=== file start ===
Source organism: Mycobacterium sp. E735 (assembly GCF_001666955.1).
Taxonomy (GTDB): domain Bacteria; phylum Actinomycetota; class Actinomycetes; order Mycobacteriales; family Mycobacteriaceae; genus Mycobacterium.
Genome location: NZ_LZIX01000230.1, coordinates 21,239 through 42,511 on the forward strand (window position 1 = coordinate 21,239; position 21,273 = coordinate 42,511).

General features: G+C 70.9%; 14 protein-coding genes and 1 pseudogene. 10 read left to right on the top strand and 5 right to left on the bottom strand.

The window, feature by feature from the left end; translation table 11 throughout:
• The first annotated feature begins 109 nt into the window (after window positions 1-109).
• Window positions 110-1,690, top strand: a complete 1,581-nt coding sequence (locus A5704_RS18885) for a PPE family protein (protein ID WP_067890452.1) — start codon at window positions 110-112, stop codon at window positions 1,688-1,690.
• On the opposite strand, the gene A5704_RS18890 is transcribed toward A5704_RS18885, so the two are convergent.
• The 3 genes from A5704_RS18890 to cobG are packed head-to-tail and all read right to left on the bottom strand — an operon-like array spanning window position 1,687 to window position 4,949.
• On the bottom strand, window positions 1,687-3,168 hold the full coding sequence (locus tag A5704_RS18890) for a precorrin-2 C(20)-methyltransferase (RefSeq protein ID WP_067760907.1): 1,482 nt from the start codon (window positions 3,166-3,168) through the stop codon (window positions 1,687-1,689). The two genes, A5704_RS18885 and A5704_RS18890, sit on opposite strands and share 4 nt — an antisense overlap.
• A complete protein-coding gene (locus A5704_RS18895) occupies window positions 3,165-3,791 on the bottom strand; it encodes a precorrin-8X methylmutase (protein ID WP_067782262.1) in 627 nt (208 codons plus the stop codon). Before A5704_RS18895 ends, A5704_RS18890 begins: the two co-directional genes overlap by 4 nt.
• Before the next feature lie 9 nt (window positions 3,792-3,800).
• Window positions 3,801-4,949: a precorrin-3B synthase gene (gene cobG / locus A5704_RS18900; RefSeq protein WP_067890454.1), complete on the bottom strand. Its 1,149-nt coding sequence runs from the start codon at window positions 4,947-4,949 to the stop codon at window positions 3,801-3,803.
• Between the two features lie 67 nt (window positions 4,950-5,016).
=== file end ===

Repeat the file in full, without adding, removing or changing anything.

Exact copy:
Source organism: Mycobacterium sp. E735 (assembly GCF_001666955.1).
Taxonomy (GTDB): domain Bacteria; phylum Actinomycetota; class Actinomycetes; order Mycobacteriales; family Mycobacteriaceae; genus Mycobacterium.
Genome location: NZ_LZIX01000230.1, coordinates 21,239 through 42,511 on the forward strand (window position 1 = coordinate 21,239; position 21,273 = coordinate 42,511).

General features: G+C 70.9%; 14 protein-coding genes and 1 pseudogene. 10 read left to right on the top strand and 5 right to left on the bottom strand.

The window, feature by feature from the left end; translation table 11 throughout:
• The first annotated feature begins 109 nt into the window (after window positions 1-109).
• Window positions 110-1,690, top strand: a complete 1,581-nt coding sequence (locus A5704_RS18885) for a PPE family protein (protein ID WP_067890452.1) — start codon at window positions 110-112, stop codon at window positions 1,688-1,690.
• On the opposite strand, the gene A5704_RS18890 is transcribed toward A5704_RS18885, so the two are convergent.
• The 3 genes from A5704_RS18890 to cobG are packed head-to-tail and all read right to left on the bottom strand — an operon-like array spanning window position 1,687 to window position 4,949.
• On the bottom strand, window positions 1,687-3,168 hold the full coding sequence (locus tag A5704_RS18890) for a precorrin-2 C(20)-methyltransferase (RefSeq protein ID WP_067760907.1): 1,482 nt from the start codon (window positions 3,166-3,168) through the stop codon (window positions 1,687-1,689). The two genes, A5704_RS18885 and A5704_RS18890, sit on opposite strands and share 4 nt — an antisense overlap.
• A complete protein-coding gene (locus A5704_RS18895) occupies window positions 3,165-3,791 on the bottom strand; it encodes a precorrin-8X methylmutase (protein ID WP_067782262.1) in 627 nt (208 codons plus the stop codon). Before A5704_RS18895 ends, A5704_RS18890 begins: the two co-directional genes overlap by 4 nt.
• Before the next feature lie 9 nt (window positions 3,792-3,800).
• Window positions 3,801-4,949: a precorrin-3B synthase gene (gene cobG / locus A5704_RS18900; RefSeq protein WP_067890454.1), complete on the bottom strand. Its 1,149-nt coding sequence runs from the start codon at window positions 4,947-4,949 to the stop codon at window positions 3,801-3,803.
• Between the two features lie 67 nt (window positions 4,950-5,016).